Commitments made under the new Sustainable Development Goals, the UN Decade on Nutrition, and the Paris Agreement all call for moving beyond the narrow considerations of yield. Producing more food alone will not end hunger in a changing climate: poverty, inequality, and environmental degradation are all drivers of food insecurity and vulnerability. Ensuring future food security requires agricultural strategies encapsulating environmental and socio-economic dimensions – livelihoods, land rights, animal welfare, fair and equal access to resources, decision-making and climate information, culture, and biodiversity protection.
The planned workshops must address the needs and contribution of small-scale food producers,who generate 80% of food in Sub-Saharan Africa and Asia. Women play a dominant role, but lack equal access to critical resources, rendering them more vulnerable to climate change impacts. The workshops need to address the UNFCCC’s role in ensuring these populations can access the support they need.
Agroecological approaches not only improves soil health and water carrying capacity, but also empowers food producers, increases access to decision-making, and prioritises local knowledge. The FAO Director-General believes that agroecology is important as it will “help to address the challenge of ending hunger and malnutrition in all its forms, in the context of the climate change adaptation needed.”
Parties should use this week to identify the UNFCCC’s role in more clearly articulating appropriate approaches and guidelines for effective action, and also identify gaps in knowledge, action, and support.
The workshops must enable meaningful civil society participation, recognising experience and expertise on the ground. Ending hunger and tackling climate change will require action and learning by all, and civil society is a critical partner in these efforts.
ECO hears rumours that Parties have discussed the possibility of having a Technical Examination Process (TEP) on adaptation, and we’d be delighted if this was true. After all, there are more gaps in these negotiations than even ECO can keep track of, from gigatonnes to dollars. Adaptation appears to be one of the victims of process, and seemingly never has its time to shine. Finance for adaptation remains grossly insufficient, and more action is needed to increase the resilience of vulnerable communities and ecosystems.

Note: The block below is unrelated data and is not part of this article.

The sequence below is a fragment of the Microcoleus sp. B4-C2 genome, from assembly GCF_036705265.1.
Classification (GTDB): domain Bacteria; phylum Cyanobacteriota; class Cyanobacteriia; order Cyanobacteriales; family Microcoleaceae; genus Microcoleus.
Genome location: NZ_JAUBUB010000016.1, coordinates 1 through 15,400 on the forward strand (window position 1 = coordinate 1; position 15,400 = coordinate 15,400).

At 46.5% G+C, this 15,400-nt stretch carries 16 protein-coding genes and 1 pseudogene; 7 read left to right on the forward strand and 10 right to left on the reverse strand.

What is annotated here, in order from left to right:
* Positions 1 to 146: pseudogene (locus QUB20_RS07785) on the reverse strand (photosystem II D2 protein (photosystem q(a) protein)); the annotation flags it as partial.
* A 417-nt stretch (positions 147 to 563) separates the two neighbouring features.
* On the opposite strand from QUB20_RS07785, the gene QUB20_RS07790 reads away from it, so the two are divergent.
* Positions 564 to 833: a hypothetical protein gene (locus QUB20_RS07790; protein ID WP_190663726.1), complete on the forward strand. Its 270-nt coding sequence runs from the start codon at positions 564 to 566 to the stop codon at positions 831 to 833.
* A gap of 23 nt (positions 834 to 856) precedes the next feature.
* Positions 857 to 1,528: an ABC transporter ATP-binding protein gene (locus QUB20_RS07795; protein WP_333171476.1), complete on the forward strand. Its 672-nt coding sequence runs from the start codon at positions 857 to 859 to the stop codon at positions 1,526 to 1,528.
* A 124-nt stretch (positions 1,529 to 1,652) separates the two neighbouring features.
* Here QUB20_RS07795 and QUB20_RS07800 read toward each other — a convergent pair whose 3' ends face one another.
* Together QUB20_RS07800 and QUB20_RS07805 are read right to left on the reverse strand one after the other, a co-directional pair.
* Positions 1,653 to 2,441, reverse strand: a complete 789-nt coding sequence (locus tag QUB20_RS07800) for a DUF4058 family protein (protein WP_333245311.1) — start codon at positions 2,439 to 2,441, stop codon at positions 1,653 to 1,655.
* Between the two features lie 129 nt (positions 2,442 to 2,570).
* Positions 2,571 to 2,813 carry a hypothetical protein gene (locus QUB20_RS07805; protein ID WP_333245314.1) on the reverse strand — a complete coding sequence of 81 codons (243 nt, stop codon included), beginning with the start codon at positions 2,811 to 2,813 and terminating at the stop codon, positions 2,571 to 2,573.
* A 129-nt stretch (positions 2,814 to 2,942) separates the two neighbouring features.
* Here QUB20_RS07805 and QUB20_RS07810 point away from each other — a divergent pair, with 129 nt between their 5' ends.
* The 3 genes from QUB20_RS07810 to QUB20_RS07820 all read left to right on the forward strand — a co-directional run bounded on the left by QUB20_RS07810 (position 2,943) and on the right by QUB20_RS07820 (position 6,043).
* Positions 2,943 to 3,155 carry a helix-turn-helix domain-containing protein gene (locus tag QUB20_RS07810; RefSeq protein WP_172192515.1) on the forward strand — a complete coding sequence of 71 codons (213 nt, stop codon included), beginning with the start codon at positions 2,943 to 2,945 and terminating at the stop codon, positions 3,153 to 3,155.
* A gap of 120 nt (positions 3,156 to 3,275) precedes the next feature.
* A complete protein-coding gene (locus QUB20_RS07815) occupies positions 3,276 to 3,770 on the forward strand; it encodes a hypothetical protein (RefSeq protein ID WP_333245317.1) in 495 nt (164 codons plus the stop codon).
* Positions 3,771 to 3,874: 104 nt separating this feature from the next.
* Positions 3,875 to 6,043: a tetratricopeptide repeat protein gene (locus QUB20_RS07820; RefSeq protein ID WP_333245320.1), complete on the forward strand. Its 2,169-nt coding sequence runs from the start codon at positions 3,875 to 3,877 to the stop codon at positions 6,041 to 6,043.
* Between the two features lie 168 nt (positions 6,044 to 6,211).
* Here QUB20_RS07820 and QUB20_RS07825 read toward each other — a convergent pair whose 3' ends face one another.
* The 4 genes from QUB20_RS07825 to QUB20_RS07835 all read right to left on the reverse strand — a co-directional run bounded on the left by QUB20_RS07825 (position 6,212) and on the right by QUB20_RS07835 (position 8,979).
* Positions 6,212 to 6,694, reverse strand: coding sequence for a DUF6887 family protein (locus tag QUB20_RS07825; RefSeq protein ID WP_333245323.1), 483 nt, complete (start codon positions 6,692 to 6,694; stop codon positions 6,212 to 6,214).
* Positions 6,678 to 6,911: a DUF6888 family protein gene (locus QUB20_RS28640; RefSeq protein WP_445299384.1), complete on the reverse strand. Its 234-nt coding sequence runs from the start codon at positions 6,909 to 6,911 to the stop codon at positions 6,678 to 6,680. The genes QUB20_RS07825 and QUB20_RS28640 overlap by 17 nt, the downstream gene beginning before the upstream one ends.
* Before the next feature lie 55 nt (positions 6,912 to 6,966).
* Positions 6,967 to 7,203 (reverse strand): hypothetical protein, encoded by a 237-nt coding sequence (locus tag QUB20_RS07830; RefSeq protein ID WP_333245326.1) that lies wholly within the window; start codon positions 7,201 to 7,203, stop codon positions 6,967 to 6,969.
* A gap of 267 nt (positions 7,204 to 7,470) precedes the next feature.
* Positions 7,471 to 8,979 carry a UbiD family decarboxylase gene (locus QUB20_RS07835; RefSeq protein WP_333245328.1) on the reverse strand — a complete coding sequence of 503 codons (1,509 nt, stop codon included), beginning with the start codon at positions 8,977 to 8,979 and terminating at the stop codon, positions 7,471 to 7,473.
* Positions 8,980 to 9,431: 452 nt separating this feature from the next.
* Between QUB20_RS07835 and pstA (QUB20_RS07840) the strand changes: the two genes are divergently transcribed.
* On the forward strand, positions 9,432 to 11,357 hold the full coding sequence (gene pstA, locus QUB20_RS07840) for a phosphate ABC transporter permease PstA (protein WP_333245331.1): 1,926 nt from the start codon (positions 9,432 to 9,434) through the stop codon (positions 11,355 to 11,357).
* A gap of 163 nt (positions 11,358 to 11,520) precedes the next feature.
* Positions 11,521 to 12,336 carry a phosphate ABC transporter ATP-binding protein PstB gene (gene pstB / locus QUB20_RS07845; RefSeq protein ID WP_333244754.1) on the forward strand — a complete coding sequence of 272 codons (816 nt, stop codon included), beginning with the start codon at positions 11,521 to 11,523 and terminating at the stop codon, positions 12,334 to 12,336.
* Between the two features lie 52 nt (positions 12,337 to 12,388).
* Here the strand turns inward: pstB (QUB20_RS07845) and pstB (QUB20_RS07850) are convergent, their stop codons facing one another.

An adaptation TEP might just be the match made in heaven to ensure that there is both a technical conversation with concrete recommendations and political commitment, which would in turn increase adaptation actions. It’s high time to kickstart action on the ground.
However, while Workstream 2 can be a great vehicle to get adaptation off the ground, it needs to be done in earnest. An adaptation TEP has a lot to offer to vulnerable people by engaging experts and catalysing action. But it must not become a topic that slows down the good pace of WS2 that has been evident this past week. Nor can it become a delaying tactic for the remaining thorny bits, including the many pivotal mitigation elements.
Even with the prospect of happy union between TEP and adaptation on the table, these precious elements should not fall by the wayside. Parties need to stay engaged with the issues at hand: accelerating the implementation of mitigation in the pre-2020 period, appointing high-level champions, and ensuring the necessary support is provided. Only after we’ve locked down these essential elements of WS2 should we export other possibilities.
ECO is truly enthusiastic about the global sustainable development agenda: “Transforming our World: the 2030 Agenda for Sustainable Development” which received a standing ovation when adopted last month in New York.
ECO strongly urges negotiators to support the proposal currently captured in preambular paragraph 33 of section III, which references the post-2015 agenda, to ensure alignment of the climate and development processes.
Here is why: Agenda 2030 includes 17 Sustainable Development Goals. One specifically urges action on climate change and its impacts when fighting global poverty, inequality and injustice. But, fret not about your role in the bigger picture, Agenda 2030 also says that the UNFCCC is the primary intergovernmental forum for negotiating a global response to climate change.
Although these two processes have different starting points, they both recognise the need to eradicate poverty. Agenda 2030 is the first UN document of its kind that tells us to look at development and climate together. It reminds us that the choices we make today when tackling hunger, improving energy access or building infrastructure will affect mitigation and adaptation to climate change.
Agenda 2030 calls for these goals to be achieved while keeping the global average temperature increase below 1.5°C or 2°C. It asks all UN member states to work collectively through the UNFCCC towards an ambitious legal outcome, applicable to all Parties and following the CBDR principle.
Both processes must deliver in a coordinated and coherent manner. The Paris agreement should welcome Agenda 2030’s mitigation and adaptation targets, and acknowledge the important role that Agenda 2030 will play in climate outcomes. Turkey already supported the idea on Monday; ECO hopes that others will follow suit.